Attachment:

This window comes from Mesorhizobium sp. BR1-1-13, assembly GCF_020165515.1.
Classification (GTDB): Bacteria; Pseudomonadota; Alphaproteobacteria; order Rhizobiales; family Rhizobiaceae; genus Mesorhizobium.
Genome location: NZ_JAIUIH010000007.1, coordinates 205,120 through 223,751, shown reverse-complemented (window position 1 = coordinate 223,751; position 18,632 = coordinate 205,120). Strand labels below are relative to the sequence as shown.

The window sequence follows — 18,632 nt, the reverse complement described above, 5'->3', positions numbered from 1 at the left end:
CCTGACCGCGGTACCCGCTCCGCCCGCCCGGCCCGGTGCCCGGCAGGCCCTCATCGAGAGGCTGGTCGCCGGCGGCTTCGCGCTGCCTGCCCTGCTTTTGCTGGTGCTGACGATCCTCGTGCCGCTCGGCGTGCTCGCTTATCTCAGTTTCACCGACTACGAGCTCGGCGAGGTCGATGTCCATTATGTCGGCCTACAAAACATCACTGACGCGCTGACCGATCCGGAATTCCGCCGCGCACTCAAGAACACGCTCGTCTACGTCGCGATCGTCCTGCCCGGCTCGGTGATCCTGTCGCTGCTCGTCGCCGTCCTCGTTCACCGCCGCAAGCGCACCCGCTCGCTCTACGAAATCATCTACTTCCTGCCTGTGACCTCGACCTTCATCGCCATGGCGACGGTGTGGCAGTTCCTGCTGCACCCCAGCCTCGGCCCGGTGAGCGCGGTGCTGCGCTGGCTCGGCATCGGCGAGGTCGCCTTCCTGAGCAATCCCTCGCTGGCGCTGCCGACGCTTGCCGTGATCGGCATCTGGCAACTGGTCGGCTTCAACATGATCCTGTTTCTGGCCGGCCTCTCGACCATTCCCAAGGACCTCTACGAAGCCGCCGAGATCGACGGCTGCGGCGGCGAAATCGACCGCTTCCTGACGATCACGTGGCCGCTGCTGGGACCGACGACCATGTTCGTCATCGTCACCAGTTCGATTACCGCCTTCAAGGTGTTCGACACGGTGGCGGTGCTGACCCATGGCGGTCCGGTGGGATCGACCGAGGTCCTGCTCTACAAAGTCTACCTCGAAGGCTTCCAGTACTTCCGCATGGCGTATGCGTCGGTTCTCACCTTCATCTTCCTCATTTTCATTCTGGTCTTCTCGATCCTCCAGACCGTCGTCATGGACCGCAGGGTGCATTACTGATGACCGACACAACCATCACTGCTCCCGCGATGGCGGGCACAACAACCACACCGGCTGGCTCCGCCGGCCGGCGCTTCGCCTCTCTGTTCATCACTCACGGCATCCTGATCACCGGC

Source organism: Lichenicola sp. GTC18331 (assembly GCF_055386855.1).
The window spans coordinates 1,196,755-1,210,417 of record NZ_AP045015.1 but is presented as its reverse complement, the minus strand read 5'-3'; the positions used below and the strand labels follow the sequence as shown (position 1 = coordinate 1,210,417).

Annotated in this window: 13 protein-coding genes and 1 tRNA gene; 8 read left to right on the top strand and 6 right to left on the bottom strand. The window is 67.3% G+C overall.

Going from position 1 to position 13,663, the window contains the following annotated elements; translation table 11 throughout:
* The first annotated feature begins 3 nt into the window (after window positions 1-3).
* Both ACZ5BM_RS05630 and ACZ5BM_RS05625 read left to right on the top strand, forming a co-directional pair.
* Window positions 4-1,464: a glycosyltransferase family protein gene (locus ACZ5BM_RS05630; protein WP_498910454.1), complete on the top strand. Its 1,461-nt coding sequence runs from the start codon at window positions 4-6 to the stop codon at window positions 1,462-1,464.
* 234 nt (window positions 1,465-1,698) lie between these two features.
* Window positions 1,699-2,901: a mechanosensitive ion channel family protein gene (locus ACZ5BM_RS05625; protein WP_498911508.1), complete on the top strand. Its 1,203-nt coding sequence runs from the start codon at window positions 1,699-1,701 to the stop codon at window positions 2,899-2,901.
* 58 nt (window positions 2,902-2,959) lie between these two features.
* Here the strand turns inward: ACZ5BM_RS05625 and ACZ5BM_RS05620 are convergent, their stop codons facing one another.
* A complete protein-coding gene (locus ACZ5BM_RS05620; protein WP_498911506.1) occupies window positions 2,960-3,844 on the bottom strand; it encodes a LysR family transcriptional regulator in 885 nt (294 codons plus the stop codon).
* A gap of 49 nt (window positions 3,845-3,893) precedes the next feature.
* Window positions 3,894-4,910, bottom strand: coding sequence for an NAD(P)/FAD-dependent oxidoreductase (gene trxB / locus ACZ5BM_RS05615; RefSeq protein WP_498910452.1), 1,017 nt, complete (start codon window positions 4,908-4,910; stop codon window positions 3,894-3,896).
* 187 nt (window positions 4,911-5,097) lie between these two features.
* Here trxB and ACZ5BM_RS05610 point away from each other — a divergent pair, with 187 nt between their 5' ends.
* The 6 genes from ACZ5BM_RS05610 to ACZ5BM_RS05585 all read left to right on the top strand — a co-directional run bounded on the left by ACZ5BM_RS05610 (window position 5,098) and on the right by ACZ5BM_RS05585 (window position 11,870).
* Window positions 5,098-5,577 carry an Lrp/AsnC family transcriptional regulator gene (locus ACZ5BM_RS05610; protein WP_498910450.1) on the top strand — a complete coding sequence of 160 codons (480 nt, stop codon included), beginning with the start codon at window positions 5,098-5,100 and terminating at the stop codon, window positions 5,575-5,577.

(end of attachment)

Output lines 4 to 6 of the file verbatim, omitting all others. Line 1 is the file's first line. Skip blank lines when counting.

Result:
The window sequence follows — 18,632 nt, the reverse complement described above, 5'->3', positions numbered from 1 at the left end:
CCTGACCGCGGTACCCGCTCCGCCCGCCCGGCCCGGTGCCCGGCAGGCCCTCATCGAGAGGCTGGTCGCCGGCGGCTTCGCGCTGCCTGCCCTGCTTTTGCTGGTGCTGACGATCCTCGTGCCGCTCGGCGTGCTCGCTTATCTCAGTTTCACCGACTACGAGCTCGGCGAGGTCGATGTCCATTATGTCGGCCTACAAAACATCACTGACGCGCTGACCGATCCGGAATTCCGCCGCGCACTCAAGAACACGCTCGTCTACGTCGCGATCGTCCTGCCCGGCTCGGTGATCCTGTCGCTGCTCGTCGCCGTCCTCGTTCACCGCCGCAAGCGCACCCGCTCGCTCTACGAAATCATCTACTTCCTGCCTGTGACCTCGACCTTCATCGCCATGGCGACGGTGTGGCAGTTCCTGCTGCACCCCAGCCTCGGCCCGGTGAGCGCGGTGCTGCGCTGGCTCGGCATCGGCGAGGTCGCCTTCCTGAGCAATCCCTCGCTGGCGCTGCCGACGCTTGCCGTGATCGGCATCTGGCAACTGGTCGGCTTCAACATGATCCTGTTTCTGGCCGGCCTCTCGACCATTCCCAAGGACCTCTACGAAGCCGCCGAGATCGACGGCTGCGGCGGCGAAATCGACCGCTTCCTGACGATCACGTGGCCGCTGCTGGGACCGACGACCATGTTCGTCATCGTCACCAGTTCGATTACCGCCTTCAAGGTGTTCGACACGGTGGCGGTGCTGACCCATGGCGGTCCGGTGGGATCGACCGAGGTCCTGCTCTACAAAGTCTACCTCGAAGGCTTCCAGTACTTCCGCATGGCGTATGCGTCGGTTCTCACCTTCATCTTCCTCATTTTCATTCTGGTCTTCTCGATCCTCCAGACCGTCGTCATGGACCGCAGGGTGCATTACTGATGACCGACACAACCATCACTGCTCCCGCGATGGCGGGCACAACAACCACACCGGCTGGCTCCGCCGGCCGGCGCTTCGCCTCTCTGTTCATCACTCACGGCATCCTGATCACCGGC

Source organism: Lichenicola sp. GTC18331 (assembly GCF_055386855.1).